9. Chimhutu V, Lindkvist I, Lange S. When incentives work too well: locally implemented pay for performance (P4P) and adverse sanctions towards home birth in Tanzania - a qualitative study. BMC Health Serv Res. 2014;14:23. doi:10.1186/1472-6963-14-23
  10. Kalk A, Paul FA, Grabosch E. Paying for performance in Rwanda: does it pay off? Trop Med Int Health. 2010;15(2):182-190. doi:10.1111/j.1365-3156.2009.02430.x
  11. Sieleunou I, Turcotte-Tremblay A-M, De Allegri M, et al. How does performance-based financing affect the availability of essential medicines in Cameroon? A qualitative study. Health Policy Plan. 2019;34(Supple 3):iii4-iii19. doi:10.1093/heapol/czz084
  12. Antony M, Bertone MP, Barthes O. Exploring implementation practices in results-based financing: the case of the verification in Benin. BMC Health Serv Res. 2017;17(204). doi:10.1186/s12913-017-2148-9
  13. Ssengooba F, McPake B, Palmer N. Why performance-based contracting failed in Uganda - an "open-box" evaluation of a complex health system intervention. Soc Sci Med. 2012;75(2):377-383. doi:10.1016/j.socscimed.2012.02.050
  14. Turcotte-Tremblay A-M, Gali Gali IA, De Allegri M, Ridde V. The unintended consequences of community verifications for performance-based financing in Burkina Faso. Soc Sci Med. 2017;191:226-236. doi:10.1016/j.socscimed
  15. Lohmann J, Muula AS, Houlfort N, De Allegri M. How does performance-based financing affect health workers' intrinsic motivation? A Self-Determination Theory-based mixed-methods study in Malawi. Soc Sci Med. 2018;208:1-8. doi:10.1016/j.socscimed.2018.04.053
  16. Aninanya GA, Howard N, Williams JE, et al. Can performance-based incentives improve motivation of nurses and midwives in primary facilities in northern Ghana? A quasi-experimental study. Global Health Action. 2016;9:32404. doi:10.3402/gha.v9.32404
  17. Macarayan EK, Ratcliffe HL, Otupiri E, et al. Facility management associated with improved primary health care outcomes in Ghana. PloS One. 2019;14(7):e0218662. doi:10.1371/journal.pone.0218662
  18. Maini R, Lohmann J, Hotchkiss DR, Mounier-Jack S, Borghi J. What happens when donors pull out? Examining differences in motivation between health workers who recently had performance-based financing (PBF) withdrawn with workers who never received PBF in the Democratic Republic of Congo. Int J Health Policy Manag. 2019;8(11):646-661. doi:10.15171/ijhpm.2019.55
  19. Rogers EM. Diffusion of Innovations. 5th ed. New York: Free Press; 2003.
  20. Bloomrosen M, Starren J, Lorenzi NM, Ash JS, Patel VL, Shortliffe EH. Anticipating and addressing the unintended consequences of health IT and policy: a report from the AMIA 2009 Health Policy Meeting. J Am Med Inform Assoc. 2011;18(1):82-90. doi:10.1136/jamia.2010.007567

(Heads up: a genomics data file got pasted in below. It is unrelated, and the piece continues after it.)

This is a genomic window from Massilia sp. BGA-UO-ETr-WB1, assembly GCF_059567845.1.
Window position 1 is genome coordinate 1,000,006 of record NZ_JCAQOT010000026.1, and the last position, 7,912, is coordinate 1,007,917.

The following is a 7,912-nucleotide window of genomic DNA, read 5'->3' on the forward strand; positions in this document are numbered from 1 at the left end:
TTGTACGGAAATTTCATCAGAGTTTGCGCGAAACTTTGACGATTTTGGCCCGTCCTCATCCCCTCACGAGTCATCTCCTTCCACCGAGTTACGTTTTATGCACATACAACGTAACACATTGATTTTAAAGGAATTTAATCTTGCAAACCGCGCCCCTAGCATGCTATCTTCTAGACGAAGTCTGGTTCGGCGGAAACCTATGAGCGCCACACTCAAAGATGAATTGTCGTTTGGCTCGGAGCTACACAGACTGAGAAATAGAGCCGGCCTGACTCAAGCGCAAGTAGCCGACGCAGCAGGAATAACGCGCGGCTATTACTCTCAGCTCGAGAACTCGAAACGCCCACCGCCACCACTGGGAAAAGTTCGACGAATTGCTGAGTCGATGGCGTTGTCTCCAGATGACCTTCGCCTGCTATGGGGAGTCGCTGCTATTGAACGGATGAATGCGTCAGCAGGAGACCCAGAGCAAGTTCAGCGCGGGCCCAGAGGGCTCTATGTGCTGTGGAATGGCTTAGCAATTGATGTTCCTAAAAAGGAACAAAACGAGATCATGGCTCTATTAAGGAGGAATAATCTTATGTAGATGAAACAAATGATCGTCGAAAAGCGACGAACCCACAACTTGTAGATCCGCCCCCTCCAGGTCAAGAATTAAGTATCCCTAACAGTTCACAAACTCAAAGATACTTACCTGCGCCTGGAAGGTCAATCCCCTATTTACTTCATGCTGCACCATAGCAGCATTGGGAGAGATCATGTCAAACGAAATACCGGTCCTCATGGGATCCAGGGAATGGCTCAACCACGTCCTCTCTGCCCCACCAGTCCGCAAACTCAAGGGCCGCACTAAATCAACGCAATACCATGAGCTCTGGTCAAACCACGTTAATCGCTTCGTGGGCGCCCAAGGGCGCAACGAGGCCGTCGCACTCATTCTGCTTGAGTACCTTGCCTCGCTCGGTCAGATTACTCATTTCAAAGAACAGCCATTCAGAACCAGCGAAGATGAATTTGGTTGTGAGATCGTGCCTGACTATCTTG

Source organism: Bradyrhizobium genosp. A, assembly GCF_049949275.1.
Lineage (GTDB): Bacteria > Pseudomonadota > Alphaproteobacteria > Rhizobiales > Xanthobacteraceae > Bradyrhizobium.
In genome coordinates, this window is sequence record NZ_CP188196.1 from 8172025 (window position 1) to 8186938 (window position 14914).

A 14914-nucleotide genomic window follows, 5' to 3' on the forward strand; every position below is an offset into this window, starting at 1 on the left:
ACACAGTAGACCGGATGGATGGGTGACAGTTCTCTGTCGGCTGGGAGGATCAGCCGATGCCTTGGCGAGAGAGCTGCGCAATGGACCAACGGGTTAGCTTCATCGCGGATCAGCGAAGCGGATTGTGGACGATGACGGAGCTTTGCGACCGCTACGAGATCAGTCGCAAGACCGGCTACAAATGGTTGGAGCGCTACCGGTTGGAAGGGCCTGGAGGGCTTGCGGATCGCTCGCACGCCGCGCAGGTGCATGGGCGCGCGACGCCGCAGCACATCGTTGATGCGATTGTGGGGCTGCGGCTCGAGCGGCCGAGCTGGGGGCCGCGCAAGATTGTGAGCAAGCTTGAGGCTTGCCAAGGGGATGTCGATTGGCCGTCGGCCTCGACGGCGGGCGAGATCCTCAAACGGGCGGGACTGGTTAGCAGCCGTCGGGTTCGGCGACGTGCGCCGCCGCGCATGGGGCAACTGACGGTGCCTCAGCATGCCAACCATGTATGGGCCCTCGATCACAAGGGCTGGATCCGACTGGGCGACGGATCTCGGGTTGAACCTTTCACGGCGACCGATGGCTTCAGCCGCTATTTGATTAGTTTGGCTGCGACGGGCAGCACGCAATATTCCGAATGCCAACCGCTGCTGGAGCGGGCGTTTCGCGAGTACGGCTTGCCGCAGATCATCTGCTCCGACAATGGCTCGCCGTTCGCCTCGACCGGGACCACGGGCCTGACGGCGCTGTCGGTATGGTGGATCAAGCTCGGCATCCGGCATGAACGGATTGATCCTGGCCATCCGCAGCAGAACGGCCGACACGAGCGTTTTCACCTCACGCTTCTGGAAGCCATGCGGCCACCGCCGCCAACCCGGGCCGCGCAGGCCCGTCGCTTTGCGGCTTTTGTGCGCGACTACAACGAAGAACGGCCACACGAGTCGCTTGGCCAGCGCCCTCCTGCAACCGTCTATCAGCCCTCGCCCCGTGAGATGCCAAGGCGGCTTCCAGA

21. Béland D, Ridde V. Ideas and policy implementation: understanding the resistance against free health care in Africa. Glob Health Gov. 2016;X(3):9-23.
  22. Jabeen S. Unintended outcomes evaluation approach: A plausible way to evaluate unintended outcomes of social development programmes. Eval Program Plann. 2018;68:262-274. doi:10.1016/j.evalprogplan.2017.09.005
  23. Koch D-J, Schulpen L. Introduction to the special issue ‘unintended effects of international cooperation.’ Eval Program Plann. 2018;68:202-209. doi:10.1016/j.evalprogplan.2017.10.006
  24. de Zwart F. Unintended but not unanticipated consequences. Theory Soc. 2015;44(3):283-297. doi:10.1007/s11186-015-9247-6
  25. Burlyuk O, Noutcheva G. Unintended Consequences of EU External Action. Int Spect (Rome).2019;54(1):1-15. doi:10.1080/03932729.2019.1558522
  26. Turcotte-Tremblay A-M, De Allegri M, Gali Gali IA, Ridde V. The unintended consequences of combining equity measures with performance-based financing in Burkina Faso. Int J Equity Health. 2018;17(1):109. doi:10.1186/s12939-018-0780-6
  27. Société d'études et de recherche en santé publique. Rapport d'étape de progrès de la mise en oeuvre et du suivi du processus communautaire de sélection des indigents au Burkina Faso. Ouagadougou: SERSAP; 2014.
  28. Ministère de la Santé. Evaluation finale de la phase-test du financement basé sur les résultats dans les districts sanitaires de Boulsa, Léo et Titao. Ouagadougou: Ministère de la Santé; 2013.
  29. Steenland M, Robyn PJ, Compaore P, et al. Performance-based financing to increase utilization of maternal health services: Evidence from Burkina Faso. SSM - Population Health. 2017;3:179-184. doi:10.1016/j.ssmph.2017.01.001
  30. Ministère de la Santé. Guide de mise en oeuvre du financement basé sur les résultats dans le secteur de la santé. Ouagadougou: Ministère de la Santé; 2013.